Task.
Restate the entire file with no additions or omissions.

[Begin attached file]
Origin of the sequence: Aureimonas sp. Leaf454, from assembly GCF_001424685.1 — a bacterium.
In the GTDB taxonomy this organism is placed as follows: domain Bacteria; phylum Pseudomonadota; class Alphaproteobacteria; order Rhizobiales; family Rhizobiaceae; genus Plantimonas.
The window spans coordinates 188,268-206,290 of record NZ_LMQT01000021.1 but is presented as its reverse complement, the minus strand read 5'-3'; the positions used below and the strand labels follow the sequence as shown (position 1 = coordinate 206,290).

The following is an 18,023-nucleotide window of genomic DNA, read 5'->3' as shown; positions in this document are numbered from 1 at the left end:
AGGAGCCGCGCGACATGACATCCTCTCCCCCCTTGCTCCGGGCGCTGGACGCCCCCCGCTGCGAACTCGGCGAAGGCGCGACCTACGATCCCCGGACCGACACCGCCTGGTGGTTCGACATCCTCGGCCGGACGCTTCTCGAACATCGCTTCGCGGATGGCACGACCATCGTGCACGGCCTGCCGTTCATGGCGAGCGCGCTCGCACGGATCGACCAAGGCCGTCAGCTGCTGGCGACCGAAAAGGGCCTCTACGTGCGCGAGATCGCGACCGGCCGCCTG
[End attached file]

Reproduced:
Origin of the sequence: Aureimonas sp. Leaf454, from assembly GCF_001424685.1 — a bacterium.
In the GTDB taxonomy this organism is placed as follows: domain Bacteria; phylum Pseudomonadota; class Alphaproteobacteria; order Rhizobiales; family Rhizobiaceae; genus Plantimonas.
The window spans coordinates 188,268-206,290 of record NZ_LMQT01000021.1 but is presented as its reverse complement, the minus strand read 5'-3'; the positions used below and the strand labels follow the sequence as shown (position 1 = coordinate 206,290).

The following is an 18,023-nucleotide window of genomic DNA, read 5'->3' as shown; positions in this document are numbered from 1 at the left end:
AGGAGCCGCGCGACATGACATCCTCTCCCCCCTTGCTCCGGGCGCTGGACGCCCCCCGCTGCGAACTCGGCGAAGGCGCGACCTACGATCCCCGGACCGACACCGCCTGGTGGTTCGACATCCTCGGCCGGACGCTTCTCGAACATCGCTTCGCGGATGGCACGACCATCGTGCACGGCCTGCCGTTCATGGCGAGCGCGCTCGCACGGATCGACCAAGGCCGTCAGCTGCTGGCGACCGAAAAGGGCCTCTACGTGCGCGAGATCGCGACCGGCCGCCTG